“Property (6) may need some comments. There are several ways of seeing the existence of such a canonical measure. For instance, we know that in hyperbolic geometry, there exists a unique equilateral triangle which has a given angle which we can choose in advance (provided it is between 0 and 60°). This establishes a bijection [one-to-one correspondence] between the set of angles between 0 and 60° and the set of lengths. We know that there is a canonical measure for angles (we take the total angle at each point to be equal to four right angles.) From the above bijection, we deduce a canonical measure for length. This fact is discussed by Lambert in §80 of his memoir. Several years after Lambert, Gauss noticed the same fact. In a letter to his friend Gerling, dated April 11, 1816 (cf. C. F. Gauss, Werke, Vol. VIII, p. 168), he writes: “It would have been desirable that Euclidean geometry be not true, because we would have an a priori universal measure. We could use the side of an equilateral triangle with angles 59°59’59,9999” as a unit of length”. We note by the way that there is also a canonical measure of lengths in spherical geometry, and in fact, a natural distance in this geometry is the so-called ‘angular distance’.

“It also follows from Lambert’s memoir that in some precise sense there are exactly three geometries, and that these geometries correspond to the fact that in some (equivalently, in any) triangle the angle sum is respectively equal, greater than, or less than two right angles. This observation by Lambert is at the basis of the analysis that he made of the quadrilaterals that are known as Lambert quadrilaterals, or Ibn al-Haytham–Lambert quadrilaterals. These are the trirectangular quadrilaterals (that is, quadrilaterals having three right angles), and Lambert studied them systematically, considering successively the cases where the fourth angle is obtuse, right or acute. It is fair to note here that Lambert was not the first to make such an analysis in the investigation of the parallel problem, and we mention the works of Gerolamo Saccheri (1667-1773) and, before him, Abu ‘Ali al-Hasan ibn al-Haytham and Umar al-Khayyam. The three geometries suggested by Lambert’s and his predecessors’ analysis correspond to constant zero, positive or negative curvature respectively, but of course Lambert and his predecessors did not have this notion of curvature. The interpretation of the three geometries in terms of curvature was given one century after Lambert’s work, by Beltrami.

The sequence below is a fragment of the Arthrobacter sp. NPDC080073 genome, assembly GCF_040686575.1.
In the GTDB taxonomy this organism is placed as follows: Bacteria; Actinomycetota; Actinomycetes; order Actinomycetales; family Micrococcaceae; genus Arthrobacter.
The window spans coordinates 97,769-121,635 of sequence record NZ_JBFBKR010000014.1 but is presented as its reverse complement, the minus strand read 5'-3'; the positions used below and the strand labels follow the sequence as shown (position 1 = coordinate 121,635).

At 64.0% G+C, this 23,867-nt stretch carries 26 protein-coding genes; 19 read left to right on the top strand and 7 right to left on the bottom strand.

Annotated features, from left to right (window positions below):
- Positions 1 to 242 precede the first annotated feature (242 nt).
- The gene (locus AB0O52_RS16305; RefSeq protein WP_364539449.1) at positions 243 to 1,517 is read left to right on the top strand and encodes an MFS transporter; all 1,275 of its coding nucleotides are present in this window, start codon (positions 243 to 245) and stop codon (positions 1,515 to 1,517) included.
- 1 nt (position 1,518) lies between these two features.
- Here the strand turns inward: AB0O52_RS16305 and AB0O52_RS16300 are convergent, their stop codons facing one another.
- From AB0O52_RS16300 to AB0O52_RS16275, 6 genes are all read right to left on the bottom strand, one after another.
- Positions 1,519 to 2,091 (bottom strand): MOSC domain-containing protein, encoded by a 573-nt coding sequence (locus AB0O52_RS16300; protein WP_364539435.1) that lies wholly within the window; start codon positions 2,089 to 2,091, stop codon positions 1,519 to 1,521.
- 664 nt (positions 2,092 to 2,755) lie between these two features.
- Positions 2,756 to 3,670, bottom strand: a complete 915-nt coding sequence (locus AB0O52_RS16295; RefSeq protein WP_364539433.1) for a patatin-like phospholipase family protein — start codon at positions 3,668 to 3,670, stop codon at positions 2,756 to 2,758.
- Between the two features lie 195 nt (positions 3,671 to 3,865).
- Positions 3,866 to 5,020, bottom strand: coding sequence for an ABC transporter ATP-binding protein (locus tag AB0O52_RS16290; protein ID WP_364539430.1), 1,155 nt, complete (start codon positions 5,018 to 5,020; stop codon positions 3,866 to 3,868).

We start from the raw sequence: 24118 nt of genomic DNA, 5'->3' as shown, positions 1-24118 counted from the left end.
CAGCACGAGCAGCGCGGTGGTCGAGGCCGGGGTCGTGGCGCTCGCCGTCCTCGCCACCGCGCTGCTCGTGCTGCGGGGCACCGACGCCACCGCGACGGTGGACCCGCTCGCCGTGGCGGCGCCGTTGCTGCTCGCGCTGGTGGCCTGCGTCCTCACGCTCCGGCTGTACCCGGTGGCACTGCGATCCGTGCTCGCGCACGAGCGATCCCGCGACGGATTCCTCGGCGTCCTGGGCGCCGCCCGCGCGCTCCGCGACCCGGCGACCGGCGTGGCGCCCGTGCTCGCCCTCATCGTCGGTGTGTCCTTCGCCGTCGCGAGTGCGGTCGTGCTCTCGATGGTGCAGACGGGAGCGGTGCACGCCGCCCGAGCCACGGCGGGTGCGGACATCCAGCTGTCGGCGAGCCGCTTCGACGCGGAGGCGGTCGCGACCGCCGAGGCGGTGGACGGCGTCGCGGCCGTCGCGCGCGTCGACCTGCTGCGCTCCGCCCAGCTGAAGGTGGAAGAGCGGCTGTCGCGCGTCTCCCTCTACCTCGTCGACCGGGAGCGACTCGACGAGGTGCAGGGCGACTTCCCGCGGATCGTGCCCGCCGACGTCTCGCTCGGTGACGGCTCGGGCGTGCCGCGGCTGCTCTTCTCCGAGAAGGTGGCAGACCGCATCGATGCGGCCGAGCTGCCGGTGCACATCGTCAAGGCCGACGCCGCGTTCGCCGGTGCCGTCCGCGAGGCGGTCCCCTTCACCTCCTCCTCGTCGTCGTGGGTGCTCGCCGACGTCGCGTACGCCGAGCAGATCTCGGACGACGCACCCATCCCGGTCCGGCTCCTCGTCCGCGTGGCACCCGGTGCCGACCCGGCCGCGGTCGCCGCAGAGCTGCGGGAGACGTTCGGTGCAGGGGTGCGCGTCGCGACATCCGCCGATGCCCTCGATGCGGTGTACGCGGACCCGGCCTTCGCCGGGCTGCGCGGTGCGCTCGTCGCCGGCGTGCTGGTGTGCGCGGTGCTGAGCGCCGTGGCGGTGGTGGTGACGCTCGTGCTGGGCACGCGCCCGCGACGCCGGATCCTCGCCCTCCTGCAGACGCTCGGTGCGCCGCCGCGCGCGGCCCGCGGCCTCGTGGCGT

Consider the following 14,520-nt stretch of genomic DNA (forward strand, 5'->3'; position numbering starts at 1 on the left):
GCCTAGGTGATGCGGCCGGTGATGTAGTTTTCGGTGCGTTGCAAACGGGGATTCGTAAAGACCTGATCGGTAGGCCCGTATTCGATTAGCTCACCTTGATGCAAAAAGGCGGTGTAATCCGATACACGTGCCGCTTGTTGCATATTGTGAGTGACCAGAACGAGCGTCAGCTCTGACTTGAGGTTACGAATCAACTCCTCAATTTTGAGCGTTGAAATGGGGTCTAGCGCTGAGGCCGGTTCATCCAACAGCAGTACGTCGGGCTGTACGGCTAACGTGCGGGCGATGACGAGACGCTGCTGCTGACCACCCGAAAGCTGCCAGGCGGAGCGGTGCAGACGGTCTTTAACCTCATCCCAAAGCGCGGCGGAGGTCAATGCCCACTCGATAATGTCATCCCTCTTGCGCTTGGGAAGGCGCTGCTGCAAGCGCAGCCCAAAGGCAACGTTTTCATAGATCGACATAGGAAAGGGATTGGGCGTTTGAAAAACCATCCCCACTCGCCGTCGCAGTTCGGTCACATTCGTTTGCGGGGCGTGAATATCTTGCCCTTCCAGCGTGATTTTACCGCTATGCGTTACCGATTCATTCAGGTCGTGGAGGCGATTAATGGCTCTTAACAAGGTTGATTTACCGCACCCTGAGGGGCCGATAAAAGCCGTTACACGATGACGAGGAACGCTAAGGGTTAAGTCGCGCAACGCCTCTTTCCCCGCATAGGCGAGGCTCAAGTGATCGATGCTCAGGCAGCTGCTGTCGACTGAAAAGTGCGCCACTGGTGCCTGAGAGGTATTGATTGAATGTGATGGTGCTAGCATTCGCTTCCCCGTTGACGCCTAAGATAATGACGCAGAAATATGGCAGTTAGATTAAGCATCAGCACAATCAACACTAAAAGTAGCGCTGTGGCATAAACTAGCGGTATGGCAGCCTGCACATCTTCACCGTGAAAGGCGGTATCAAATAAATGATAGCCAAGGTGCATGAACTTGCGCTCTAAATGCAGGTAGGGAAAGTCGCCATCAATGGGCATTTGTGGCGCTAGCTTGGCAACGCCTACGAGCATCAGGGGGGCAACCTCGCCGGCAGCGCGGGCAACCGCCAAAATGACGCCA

“Another important general property on which Lambert made several comments and which he used thoroughly in his memoir is the following: there exist strong analogies between statements in the three geometries (Euclidean, spherical and hyperbolic), with the consequence that some of the statements in the three geometries may be treated in a unified manner. More precisely, he noticed that there exist propositions that are formally identical in the three geometries up to inverting some in-equalities or making them equalities. A well-known example is the fact that in Euclidean (respectively spherical, hyperbolic) geometry, the angle sum of triangles is equal to (respectively greater than, smaller than) two right angles … There exist several statements of the same type, in which one passes from one geometry to the other by inverting certain inequalities. Euclidean geometry appears in this setting as the frontier geometry between spherical and Euclidean geometries. In relation with this, Lambert noticed that certain formulae of hyperbolic geometry can be obtained by replacing, in certain formulae of spherical geometry, distances by the same distances multiplied by the imaginary number √−1, and by keeping angles untouched. One well-known example is the following: Take, as a model of spherical geometry, the sphere of radius r (or curvature 1/r2). Recall that the area of a spherical triangle is equal to

r2 (α + β + γ − π),

where α, β, γ are the angles (in radians). This result is attributed to Albert Girard (1595-1632), who stated it in his Invention nouvelle en algebra (1629). If instead of r we take an imaginary radius √−1r, we obtain, as a formula for area,

r2 (α + β + γ − π) = r2 (π – α – β − γ),

which is precisely the area of a triangle of angles α, β, γ in the hyperbolic space of constant curvature −1/r2. Lambert declares at the occasion of a closely related idea that ‘we should almost conclude that the third hypothesis occurs on an imaginary radius’” (Papadopoulos & Théret).

Lambert’s memoir is divided into three parts: §1 to 11, §12 to 26, and §27 to 88. The central ideas are the following.